Eric English
August 23, 2010
Photos By: Courtesy of the Manufacturer, emap usa Archives

But there is more to a modern ring set than just thickness. There are new materials, new designs, and to be certain, different schools of thought. In the old days, the top two rings were typically cast-iron, or perhaps a better ductile iron for the top ring with a chrome or flame-sprayed molybdenum coating. Today, ductile iron is the standard bearer for performance top rings, and in all likelihood, with a plasma-sprayed moly coating-thus the term plasma-moly. A big step up for top ring material is stainless steel, particularly as the thickness narrows. Depending on the manufacturer, stainless will be chrome nitrided or plasma-moly, and in some high-end racing applications, can even be tungsten or titanium nitrided.

Second rings have long been cast-iron since the heat and abuse in this location is much less than the top ring. That's pretty well the case today, and yet along with thickness, perhaps the biggest change in the second position is the growing use of Napier rings-which dovetails with current thinking that the second ring is really more about oil control than compression. Napier rings are seen in OEM applications, and every aftermarket manufacturer we spoke to advocated their use whenever possible. Being a better oil controller than the typical reverse torsional taper face second, a Napier is designed to put less pressure on the cylinder wall, and also allows for a lower tension oil ring-a double whammy friction reduction!

Oil rings are still a three-piece affair, with an expander located between two rail rings. You might be surprised to learn that the majority of friction in a ring package is right here, sometimes on the order of 60-70 percent depending on oil ring tension. Is there a way to free up power and efficiency here? Yes, but going to a "low tension" oil ring isn't necessarily the answer, because the label doesn't apply equally across the board. For example, a 3/16-inch low-tension ring will certainly have less tension than a 3/16-inch standard-tension ring, but that 3/16-inch low-tension will actually have more tension than a 3mm standard-tension ring. Basically you can only compare terminology within the same sized product. Akerly and Childs' Ray Akerly explained that if when comparing a 3/16-inch and a 3mm oil ring, each exerted the same amount of pressure on the cylinder wall, the thinner 3mm ring would seal better since it is better able to conform to inevitable bore distortion. Total Seal's Studaker added that for a hot street engine with a good finish hone and all else in order, 15-16 pounds of pressure on the wall is adequate, which equates to a low-tension 3/16-inch, or, believe it or not, a high-tension 3mm. As a frame of reference, a standard-tension 3/16-inch oil ring is in the range of 20-24 pounds of pressure.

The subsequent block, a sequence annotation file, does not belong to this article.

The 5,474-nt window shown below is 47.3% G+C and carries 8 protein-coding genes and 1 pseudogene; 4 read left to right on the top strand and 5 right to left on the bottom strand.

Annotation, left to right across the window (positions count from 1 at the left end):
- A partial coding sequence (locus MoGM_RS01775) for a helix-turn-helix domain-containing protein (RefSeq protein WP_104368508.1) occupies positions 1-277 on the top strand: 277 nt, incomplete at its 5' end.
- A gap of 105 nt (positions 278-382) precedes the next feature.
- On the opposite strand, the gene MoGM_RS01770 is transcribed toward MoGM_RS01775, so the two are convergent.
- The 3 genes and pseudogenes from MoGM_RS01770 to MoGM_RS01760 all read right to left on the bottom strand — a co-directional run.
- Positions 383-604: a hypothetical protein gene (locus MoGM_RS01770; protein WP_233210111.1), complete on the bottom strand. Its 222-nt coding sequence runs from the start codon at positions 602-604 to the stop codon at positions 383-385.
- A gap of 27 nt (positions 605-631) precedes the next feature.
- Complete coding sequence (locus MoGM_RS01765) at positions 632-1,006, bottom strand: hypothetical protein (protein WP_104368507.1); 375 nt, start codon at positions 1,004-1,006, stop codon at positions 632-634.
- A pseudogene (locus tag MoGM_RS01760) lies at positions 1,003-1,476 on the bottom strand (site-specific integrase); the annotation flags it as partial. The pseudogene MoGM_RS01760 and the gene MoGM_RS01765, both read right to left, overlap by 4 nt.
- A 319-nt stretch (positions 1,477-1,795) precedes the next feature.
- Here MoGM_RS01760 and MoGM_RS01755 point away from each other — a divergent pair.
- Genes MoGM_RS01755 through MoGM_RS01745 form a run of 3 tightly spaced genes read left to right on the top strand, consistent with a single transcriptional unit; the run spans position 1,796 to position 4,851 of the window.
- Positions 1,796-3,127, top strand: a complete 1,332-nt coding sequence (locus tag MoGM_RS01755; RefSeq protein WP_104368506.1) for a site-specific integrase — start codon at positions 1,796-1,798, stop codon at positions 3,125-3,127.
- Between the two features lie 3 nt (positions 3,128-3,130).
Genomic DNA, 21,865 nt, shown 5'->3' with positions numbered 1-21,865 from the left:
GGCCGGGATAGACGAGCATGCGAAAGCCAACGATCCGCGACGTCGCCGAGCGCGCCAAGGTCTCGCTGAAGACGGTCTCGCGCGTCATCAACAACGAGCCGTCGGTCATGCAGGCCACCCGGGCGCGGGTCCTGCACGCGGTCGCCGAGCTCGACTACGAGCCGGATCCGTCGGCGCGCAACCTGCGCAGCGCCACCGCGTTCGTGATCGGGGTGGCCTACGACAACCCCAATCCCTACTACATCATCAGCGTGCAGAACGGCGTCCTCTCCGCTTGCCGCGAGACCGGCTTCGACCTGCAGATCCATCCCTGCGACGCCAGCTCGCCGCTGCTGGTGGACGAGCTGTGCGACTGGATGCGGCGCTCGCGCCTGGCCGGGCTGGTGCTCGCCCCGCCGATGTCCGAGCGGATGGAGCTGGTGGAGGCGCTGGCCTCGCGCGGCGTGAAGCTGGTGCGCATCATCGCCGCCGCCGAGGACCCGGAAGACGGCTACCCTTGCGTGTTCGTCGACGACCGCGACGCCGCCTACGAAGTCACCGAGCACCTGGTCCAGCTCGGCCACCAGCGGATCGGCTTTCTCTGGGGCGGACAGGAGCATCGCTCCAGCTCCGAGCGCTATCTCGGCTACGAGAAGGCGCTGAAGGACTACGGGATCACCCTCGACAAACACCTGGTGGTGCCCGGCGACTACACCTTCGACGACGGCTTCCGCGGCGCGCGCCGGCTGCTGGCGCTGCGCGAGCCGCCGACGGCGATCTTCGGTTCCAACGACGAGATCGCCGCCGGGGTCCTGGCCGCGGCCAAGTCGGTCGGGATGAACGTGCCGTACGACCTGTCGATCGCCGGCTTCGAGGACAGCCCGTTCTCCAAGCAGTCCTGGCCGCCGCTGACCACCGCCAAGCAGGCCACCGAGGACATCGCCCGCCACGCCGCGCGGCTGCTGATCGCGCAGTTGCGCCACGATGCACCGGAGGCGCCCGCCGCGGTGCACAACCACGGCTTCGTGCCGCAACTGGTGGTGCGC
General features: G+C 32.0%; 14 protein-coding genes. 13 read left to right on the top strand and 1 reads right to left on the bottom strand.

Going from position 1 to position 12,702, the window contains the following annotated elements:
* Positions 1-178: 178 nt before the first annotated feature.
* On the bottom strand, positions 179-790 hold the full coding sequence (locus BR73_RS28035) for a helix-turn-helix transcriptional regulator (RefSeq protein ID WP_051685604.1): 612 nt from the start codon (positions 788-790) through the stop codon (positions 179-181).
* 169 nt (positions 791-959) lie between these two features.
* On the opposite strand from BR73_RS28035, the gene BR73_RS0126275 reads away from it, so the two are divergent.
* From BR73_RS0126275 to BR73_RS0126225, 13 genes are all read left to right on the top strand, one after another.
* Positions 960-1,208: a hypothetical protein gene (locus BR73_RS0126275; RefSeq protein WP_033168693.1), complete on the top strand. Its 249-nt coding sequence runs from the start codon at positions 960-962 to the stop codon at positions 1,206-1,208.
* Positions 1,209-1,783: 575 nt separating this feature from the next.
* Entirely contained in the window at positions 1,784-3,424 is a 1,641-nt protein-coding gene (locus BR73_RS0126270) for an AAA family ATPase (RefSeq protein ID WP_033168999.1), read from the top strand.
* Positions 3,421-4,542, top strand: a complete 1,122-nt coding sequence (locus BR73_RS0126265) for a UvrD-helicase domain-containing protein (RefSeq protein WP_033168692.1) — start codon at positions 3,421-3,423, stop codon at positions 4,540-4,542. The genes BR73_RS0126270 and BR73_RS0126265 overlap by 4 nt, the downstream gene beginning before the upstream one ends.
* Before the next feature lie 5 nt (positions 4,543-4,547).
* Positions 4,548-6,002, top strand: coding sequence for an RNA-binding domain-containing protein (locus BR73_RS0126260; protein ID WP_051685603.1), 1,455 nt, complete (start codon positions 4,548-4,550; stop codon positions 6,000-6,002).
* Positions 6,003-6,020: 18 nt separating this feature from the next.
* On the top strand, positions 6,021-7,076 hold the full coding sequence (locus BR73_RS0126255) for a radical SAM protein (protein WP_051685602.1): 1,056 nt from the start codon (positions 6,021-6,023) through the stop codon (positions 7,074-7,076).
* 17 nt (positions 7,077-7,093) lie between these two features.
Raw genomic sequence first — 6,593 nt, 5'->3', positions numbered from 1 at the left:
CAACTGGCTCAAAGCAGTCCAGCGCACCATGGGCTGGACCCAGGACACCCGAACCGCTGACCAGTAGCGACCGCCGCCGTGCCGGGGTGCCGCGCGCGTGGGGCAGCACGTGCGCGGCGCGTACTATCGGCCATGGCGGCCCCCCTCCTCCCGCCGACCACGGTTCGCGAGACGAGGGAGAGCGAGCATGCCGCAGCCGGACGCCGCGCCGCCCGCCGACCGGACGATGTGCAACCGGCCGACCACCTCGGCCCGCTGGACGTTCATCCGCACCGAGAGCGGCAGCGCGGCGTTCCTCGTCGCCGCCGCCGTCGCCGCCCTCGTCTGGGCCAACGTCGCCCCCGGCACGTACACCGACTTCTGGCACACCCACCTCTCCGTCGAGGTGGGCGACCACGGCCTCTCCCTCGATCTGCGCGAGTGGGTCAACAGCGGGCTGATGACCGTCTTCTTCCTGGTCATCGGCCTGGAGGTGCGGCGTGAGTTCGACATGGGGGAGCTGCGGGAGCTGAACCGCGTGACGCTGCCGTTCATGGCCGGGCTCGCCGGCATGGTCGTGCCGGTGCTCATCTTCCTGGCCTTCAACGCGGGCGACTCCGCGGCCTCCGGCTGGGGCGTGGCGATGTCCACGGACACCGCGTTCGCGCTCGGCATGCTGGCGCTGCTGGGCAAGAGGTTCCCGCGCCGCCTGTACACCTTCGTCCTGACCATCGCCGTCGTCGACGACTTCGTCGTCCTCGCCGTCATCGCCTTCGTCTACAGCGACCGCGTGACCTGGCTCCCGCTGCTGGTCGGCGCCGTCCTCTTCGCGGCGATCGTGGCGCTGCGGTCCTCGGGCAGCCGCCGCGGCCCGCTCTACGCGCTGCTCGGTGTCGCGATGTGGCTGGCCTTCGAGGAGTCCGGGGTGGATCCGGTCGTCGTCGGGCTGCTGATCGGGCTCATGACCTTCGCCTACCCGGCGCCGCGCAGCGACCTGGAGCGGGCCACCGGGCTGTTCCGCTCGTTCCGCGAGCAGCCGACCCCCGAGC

Gapless rings are considered by some as the ultimate top ring, and are sometimes used in the second position as well. They've won plenty of fans, while many others remain solidly in the traditional camp. The idea is that without any gap at all, you eliminate virtually all possibility of combustion getting past the top ring, resulting in more power. Likewise as the cylinder wears over time, there is no end gap to increase in size. It's a concept that would appear to have merit, as the goal in a conventional ring is to be as close to zero gap as possible at operating temps, while avoiding the ends butting together. Perhaps a test conducted by our sibling magazine Engine Masters Challenge, best illustrates the potential of a gapless top ring. In the test of a 450-horse Chevy (sorry guys), Total Seal's gapless top rings made 10 more peak horsepower when compared to a set of file fit rings-the latter being no slouch in their own right!

Back in the world of conventional rings, much more consistent opinions were offered when the subject of the second ring gap was discussed. In years past, it was common to run a tighter gap on the second ring, compared to the top ring, again trying to achieve a near zero gap. This could be done since the second ring is subject to less heat, and thus doesn't expand as much as the top ring. That concept has largely been replaced with the idea that the second ring gap should be bigger-perhaps on the order of 1.25 times the top gap, to allow any gasses which slip past the top ring a way out. Trapped gasses between the first two rings will tend to unload the top ring and diminish its seal, which is also why many newer pistons include an accumulator groove between the first and second ring grooves-it acts as a reservoir for blow-by.